Sure, well, I think. So we wanted to start more on the wall decor side and you may have noticed, we have some adjacent products, like there's some drinkware and notebooks, and just to kind of provide a little bit of variety. But we really wanted to start in a wall decor because, again, I felt like there was a market opportunity. We had some capacity and sort of untapped capability there. But we see this kind of interesting synergy again with artists and we're getting some early on interest from artists that are saying like, oh, I'd really love to have my creations captured in your platform, and so we see that as a great opportunity to create a platform for artists. And then we also thought, kind of in combination with our creative services, that we really wanted to kind of leverage those capabilities to start to also create our own content. The nice thing about wall decor is it also lends itself nicely to a consumer, but it also lends itself nicely to a more of a B2B environment. So again we have commercial or corporate customers that are saying, hey, we're redecorating our office and we'd love to have all new canvas or all new metallic in our office, and so we thought it was a great kind of entry point portfolio that would allow us to kind of stay true to WCD but also access some new markets and new customers.Gary Pageau:
Because those wouldn't necessarily be commercial accounts on the WCD side, because you're not talking probably large runs or huge expenses, right? I mean, if you're redoing three or four acrylics in a restaurant, yeah, it's pricey, but it's not really, in my observation, a WCD level experience. I could be wrong on that, but I'm just saying it seems to me like it makes more sense to ship that person towards curivate and let them do them. Now would you do installation or something like that? Would this be?Lindsay Duprey:
something Well. So, interestingly so we do have, as part of our WCD portfolio, we do have a signage operation, and so we do a lot of install for our customers. So I think if it's part of a broader corporate project where we're maybe doing a rebranding, is something more substantial. Sure, I think we could add that service. I mean, it's really designed. I think the products and Curavate are designed in a way that they're easy to install. They're easy to install products and we've been looking at things like templating and like, if you're like me, I can't hang anything to save my life. And so we've really thought about the templating and how to make this as turnkey as possible so our customers can receive their beautiful creations and then make sure that they're hung properly. So, yeah, it's been fun. I mean, we're just getting started.Gary Pageau:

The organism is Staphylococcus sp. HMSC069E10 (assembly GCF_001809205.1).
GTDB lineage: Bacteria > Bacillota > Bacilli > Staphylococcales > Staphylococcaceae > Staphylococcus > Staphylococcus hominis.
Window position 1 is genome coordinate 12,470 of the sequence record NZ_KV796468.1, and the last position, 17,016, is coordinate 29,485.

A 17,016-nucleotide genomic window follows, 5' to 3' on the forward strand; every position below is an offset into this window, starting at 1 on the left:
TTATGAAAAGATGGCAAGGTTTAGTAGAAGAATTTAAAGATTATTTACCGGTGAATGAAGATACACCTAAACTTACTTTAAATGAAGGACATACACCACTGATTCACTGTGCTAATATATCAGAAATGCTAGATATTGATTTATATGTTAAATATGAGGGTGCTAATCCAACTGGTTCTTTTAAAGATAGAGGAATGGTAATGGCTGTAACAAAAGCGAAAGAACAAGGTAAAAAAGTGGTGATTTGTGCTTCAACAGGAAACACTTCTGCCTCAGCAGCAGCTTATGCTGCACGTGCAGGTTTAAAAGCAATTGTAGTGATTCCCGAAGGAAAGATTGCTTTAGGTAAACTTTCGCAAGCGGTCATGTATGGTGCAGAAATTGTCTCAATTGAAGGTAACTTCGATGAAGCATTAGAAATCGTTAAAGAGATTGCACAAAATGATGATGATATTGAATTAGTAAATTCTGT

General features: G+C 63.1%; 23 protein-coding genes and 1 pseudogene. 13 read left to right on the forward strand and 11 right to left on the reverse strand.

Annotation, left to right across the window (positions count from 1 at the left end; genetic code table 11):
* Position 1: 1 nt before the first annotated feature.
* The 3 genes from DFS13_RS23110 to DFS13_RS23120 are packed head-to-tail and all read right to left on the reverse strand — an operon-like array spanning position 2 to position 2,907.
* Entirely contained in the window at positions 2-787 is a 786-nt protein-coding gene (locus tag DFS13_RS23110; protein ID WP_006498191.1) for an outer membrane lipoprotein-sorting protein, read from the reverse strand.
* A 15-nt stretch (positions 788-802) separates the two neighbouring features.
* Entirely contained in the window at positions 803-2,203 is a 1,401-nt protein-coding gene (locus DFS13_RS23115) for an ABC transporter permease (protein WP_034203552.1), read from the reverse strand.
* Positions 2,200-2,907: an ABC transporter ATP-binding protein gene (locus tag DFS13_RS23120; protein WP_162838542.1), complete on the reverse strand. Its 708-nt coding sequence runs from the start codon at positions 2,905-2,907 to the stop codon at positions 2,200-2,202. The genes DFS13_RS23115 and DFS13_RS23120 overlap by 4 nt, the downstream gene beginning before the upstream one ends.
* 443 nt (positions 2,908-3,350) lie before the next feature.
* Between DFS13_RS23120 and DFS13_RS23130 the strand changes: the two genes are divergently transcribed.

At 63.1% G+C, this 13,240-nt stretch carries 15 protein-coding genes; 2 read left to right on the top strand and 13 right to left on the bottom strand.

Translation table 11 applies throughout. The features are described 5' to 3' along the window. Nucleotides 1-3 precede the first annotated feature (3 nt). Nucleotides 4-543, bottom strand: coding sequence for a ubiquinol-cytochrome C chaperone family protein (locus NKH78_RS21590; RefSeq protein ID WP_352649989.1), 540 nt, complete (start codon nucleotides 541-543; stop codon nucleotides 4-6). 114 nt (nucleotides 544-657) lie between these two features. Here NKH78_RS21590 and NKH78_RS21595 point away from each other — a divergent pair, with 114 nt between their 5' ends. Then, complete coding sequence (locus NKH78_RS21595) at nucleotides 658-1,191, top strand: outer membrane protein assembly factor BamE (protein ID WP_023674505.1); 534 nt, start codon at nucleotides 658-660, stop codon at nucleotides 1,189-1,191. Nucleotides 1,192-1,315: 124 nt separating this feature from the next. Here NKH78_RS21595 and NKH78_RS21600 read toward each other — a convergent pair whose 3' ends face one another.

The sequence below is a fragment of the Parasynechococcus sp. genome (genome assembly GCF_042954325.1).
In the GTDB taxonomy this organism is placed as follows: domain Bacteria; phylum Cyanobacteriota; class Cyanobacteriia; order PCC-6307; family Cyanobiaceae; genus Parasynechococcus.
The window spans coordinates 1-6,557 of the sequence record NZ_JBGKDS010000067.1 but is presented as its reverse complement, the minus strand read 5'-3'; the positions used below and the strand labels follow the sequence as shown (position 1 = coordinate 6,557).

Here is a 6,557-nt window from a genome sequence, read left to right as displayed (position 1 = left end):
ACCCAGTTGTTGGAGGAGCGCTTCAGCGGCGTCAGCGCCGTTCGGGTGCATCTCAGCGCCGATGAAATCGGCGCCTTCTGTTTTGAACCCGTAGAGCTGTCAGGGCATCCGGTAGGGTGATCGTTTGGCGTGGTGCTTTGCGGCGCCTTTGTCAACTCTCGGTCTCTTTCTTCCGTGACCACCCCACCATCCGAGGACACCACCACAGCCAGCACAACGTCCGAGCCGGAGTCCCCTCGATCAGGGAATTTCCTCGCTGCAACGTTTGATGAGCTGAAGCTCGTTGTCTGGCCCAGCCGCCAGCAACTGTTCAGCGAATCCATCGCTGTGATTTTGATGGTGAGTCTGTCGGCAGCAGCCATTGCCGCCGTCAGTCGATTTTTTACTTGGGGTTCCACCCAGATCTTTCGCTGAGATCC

Right, I said it just as far as I can tell. It just launched, but I was kind of excited when I heard about it to have you on this. I'm just gonna talk about the launch process, so let's talk about that. Are you doing any media? Are you doing any social? Are you doing some goofy Instagram reels, or you know, I'd love to see Lindsay doing some of that stuff, or so what? What's kind of your go to market for this?Lindsay Duprey:
I was gonna say do you think I'm like I should be on TikTok?Gary Pageau:
No, no, no, I'm just. I don't know, I don't know if you have a face or a persona. I mean, I'm trying to, I'm trying to get into, like what, what your marketing approach will be, Because I mean certainly you've seen some of the brands, you work with some of the brands. You sort of have a persona they project.Lindsay Duprey:
And when I can see from your website.Gary Pageau:
It's kind of playful, it's kind of fun. Your, your, your, your type. Base is kind of, you know, whimsical, if that's the word. Hopefully I'm correct on that, you know. So is that gonna carry through on some of the marketing?Lindsay Duprey: